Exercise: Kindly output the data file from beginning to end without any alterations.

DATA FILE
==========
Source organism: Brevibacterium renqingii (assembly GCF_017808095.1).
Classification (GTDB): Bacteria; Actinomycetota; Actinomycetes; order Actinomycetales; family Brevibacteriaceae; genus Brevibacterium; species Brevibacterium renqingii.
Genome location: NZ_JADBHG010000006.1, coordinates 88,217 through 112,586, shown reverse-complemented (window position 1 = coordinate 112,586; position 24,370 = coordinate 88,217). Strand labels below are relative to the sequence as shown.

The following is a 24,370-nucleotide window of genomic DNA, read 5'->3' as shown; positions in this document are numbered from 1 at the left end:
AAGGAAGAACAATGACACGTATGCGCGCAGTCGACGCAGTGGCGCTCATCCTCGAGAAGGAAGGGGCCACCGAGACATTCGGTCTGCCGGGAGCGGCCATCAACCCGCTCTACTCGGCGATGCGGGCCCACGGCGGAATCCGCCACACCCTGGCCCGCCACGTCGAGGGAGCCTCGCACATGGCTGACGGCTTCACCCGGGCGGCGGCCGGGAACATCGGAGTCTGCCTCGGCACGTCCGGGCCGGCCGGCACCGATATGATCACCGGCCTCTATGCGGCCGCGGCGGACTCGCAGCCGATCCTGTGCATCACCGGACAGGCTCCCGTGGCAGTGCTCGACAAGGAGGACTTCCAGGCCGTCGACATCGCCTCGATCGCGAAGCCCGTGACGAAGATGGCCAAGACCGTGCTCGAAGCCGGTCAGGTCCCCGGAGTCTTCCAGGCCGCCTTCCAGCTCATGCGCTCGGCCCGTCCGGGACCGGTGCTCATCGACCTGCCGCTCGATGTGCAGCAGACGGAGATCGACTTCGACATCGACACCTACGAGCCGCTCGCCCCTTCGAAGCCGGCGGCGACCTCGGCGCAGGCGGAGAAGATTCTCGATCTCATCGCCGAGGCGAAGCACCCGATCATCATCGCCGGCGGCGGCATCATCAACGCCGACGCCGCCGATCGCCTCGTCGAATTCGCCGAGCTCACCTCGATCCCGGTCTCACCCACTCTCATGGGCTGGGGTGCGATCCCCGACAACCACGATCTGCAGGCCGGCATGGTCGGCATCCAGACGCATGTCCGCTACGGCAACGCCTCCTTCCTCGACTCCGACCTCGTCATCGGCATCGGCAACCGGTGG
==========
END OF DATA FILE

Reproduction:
Source organism: Brevibacterium renqingii (assembly GCF_017808095.1).
Classification (GTDB): Bacteria; Actinomycetota; Actinomycetes; order Actinomycetales; family Brevibacteriaceae; genus Brevibacterium; species Brevibacterium renqingii.
Genome location: NZ_JADBHG010000006.1, coordinates 88,217 through 112,586, shown reverse-complemented (window position 1 = coordinate 112,586; position 24,370 = coordinate 88,217). Strand labels below are relative to the sequence as shown.

The following is a 24,370-nucleotide window of genomic DNA, read 5'->3' as shown; positions in this document are numbered from 1 at the left end:
AAGGAAGAACAATGACACGTATGCGCGCAGTCGACGCAGTGGCGCTCATCCTCGAGAAGGAAGGGGCCACCGAGACATTCGGTCTGCCGGGAGCGGCCATCAACCCGCTCTACTCGGCGATGCGGGCCCACGGCGGAATCCGCCACACCCTGGCCCGCCACGTCGAGGGAGCCTCGCACATGGCTGACGGCTTCACCCGGGCGGCGGCCGGGAACATCGGAGTCTGCCTCGGCACGTCCGGGCCGGCCGGCACCGATATGATCACCGGCCTCTATGCGGCCGCGGCGGACTCGCAGCCGATCCTGTGCATCACCGGACAGGCTCCCGTGGCAGTGCTCGACAAGGAGGACTTCCAGGCCGTCGACATCGCCTCGATCGCGAAGCCCGTGACGAAGATGGCCAAGACCGTGCTCGAAGCCGGTCAGGTCCCCGGAGTCTTCCAGGCCGCCTTCCAGCTCATGCGCTCGGCCCGTCCGGGACCGGTGCTCATCGACCTGCCGCTCGATGTGCAGCAGACGGAGATCGACTTCGACATCGACACCTACGAGCCGCTCGCCCCTTCGAAGCCGGCGGCGACCTCGGCGCAGGCGGAGAAGATTCTCGATCTCATCGCCGAGGCGAAGCACCCGATCATCATCGCCGGCGGCGGCATCATCAACGCCGACGCCGCCGATCGCCTCGTCGAATTCGCCGAGCTCACCTCGATCCCGGTCTCACCCACTCTCATGGGCTGGGGTGCGATCCCCGACAACCACGATCTGCAGGCCGGCATGGTCGGCATCCAGACGCATGTCCGCTACGGCAACGCCTCCTTCCTCGACTCCGACCTCGTCATCGGCATCGGCAACCGGTGG